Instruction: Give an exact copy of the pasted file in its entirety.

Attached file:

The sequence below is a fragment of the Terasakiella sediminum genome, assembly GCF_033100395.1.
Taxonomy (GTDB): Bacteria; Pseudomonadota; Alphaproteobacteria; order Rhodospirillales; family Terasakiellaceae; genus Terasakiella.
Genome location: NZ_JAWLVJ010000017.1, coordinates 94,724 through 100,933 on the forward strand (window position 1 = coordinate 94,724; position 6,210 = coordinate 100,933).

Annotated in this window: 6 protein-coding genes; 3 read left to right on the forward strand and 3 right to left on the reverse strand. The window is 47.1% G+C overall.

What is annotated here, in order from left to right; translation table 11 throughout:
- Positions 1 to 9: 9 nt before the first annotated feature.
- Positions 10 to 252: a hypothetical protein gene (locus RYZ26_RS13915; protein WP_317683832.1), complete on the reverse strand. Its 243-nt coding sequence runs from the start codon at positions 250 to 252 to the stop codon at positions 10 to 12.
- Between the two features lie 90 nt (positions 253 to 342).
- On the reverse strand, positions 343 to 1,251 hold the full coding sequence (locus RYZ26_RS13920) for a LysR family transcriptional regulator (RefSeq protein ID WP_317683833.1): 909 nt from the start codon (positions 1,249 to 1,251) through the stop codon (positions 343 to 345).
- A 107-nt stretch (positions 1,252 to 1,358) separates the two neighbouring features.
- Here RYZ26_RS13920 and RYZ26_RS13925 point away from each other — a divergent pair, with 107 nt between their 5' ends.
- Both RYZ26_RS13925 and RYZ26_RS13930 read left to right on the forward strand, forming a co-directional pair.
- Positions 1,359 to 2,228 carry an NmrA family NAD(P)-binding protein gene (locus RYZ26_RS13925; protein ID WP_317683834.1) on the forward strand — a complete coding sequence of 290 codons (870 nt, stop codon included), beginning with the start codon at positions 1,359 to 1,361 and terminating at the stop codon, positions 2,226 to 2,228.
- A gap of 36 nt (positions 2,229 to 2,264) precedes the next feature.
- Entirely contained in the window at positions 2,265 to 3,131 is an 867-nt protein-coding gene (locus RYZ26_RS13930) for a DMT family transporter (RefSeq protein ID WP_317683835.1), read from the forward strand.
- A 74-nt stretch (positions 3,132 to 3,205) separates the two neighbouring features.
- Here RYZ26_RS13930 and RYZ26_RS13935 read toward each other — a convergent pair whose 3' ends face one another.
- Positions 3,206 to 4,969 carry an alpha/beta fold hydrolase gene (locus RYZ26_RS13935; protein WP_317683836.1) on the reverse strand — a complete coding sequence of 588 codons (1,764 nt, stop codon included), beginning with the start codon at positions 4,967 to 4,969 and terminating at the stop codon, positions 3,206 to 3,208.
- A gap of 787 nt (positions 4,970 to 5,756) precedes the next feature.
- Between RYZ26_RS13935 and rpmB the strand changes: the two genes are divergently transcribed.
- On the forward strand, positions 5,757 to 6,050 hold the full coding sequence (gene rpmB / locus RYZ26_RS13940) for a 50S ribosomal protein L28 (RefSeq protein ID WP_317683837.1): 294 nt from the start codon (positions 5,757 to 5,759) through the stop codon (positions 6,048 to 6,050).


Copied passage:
The sequence below is a fragment of the Terasakiella sediminum genome, assembly GCF_033100395.1.
Taxonomy (GTDB): Bacteria; Pseudomonadota; Alphaproteobacteria; order Rhodospirillales; family Terasakiellaceae; genus Terasakiella.
Genome location: NZ_JAWLVJ010000017.1, coordinates 94,724 through 100,933 on the forward strand (window position 1 = coordinate 94,724; position 6,210 = coordinate 100,933).

Annotated in this window: 6 protein-coding genes; 3 read left to right on the forward strand and 3 right to left on the reverse strand. The window is 47.1% G+C overall.

What is annotated here, in order from left to right; translation table 11 throughout:
- Positions 1 to 9: 9 nt before the first annotated feature.
- Positions 10 to 252: a hypothetical protein gene (locus RYZ26_RS13915; protein WP_317683832.1), complete on the reverse strand. Its 243-nt coding sequence runs from the start codon at positions 250 to 252 to the stop codon at positions 10 to 12.
- Between the two features lie 90 nt (positions 253 to 342).
- On the reverse strand, positions 343 to 1,251 hold the full coding sequence (locus RYZ26_RS13920) for a LysR family transcriptional regulator (RefSeq protein ID WP_317683833.1): 909 nt from the start codon (positions 1,249 to 1,251) through the stop codon (positions 343 to 345).
- A 107-nt stretch (positions 1,252 to 1,358) separates the two neighbouring features.
- Here RYZ26_RS13920 and RYZ26_RS13925 point away from each other — a divergent pair, with 107 nt between their 5' ends.
- Both RYZ26_RS13925 and RYZ26_RS13930 read left to right on the forward strand, forming a co-directional pair.
- Positions 1,359 to 2,228 carry an NmrA family NAD(P)-binding protein gene (locus RYZ26_RS13925; protein ID WP_317683834.1) on the forward strand — a complete coding sequence of 290 codons (870 nt, stop codon included), beginning with the start codon at positions 1,359 to 1,361 and terminating at the stop codon, positions 2,226 to 2,228.
- A gap of 36 nt (positions 2,229 to 2,264) precedes the next feature.
- Entirely contained in the window at positions 2,265 to 3,131 is an 867-nt protein-coding gene (locus RYZ26_RS13930) for a DMT family transporter (RefSeq protein ID WP_317683835.1), read from the forward strand.
- A 74-nt stretch (positions 3,132 to 3,205) separates the two neighbouring features.
- Here RYZ26_RS13930 and RYZ26_RS13935 read toward each other — a convergent pair whose 3' ends face one another.
- Positions 3,206 to 4,969 carry an alpha/beta fold hydrolase gene (locus RYZ26_RS13935; protein WP_317683836.1) on the reverse strand — a complete coding sequence of 588 codons (1,764 nt, stop codon included), beginning with the start codon at positions 4,967 to 4,969 and terminating at the stop codon, positions 3,206 to 3,208.
- A gap of 787 nt (positions 4,970 to 5,756) precedes the next feature.
- Between RYZ26_RS13935 and rpmB the strand changes: the two genes are divergently transcribed.
- On the forward strand, positions 5,757 to 6,050 hold the full coding sequence (gene rpmB / locus RYZ26_RS13940) for a 50S ribosomal protein L28 (RefSeq protein ID WP_317683837.1): 294 nt from the start codon (positions 5,757 to 5,759) through the stop codon (positions 6,048 to 6,050).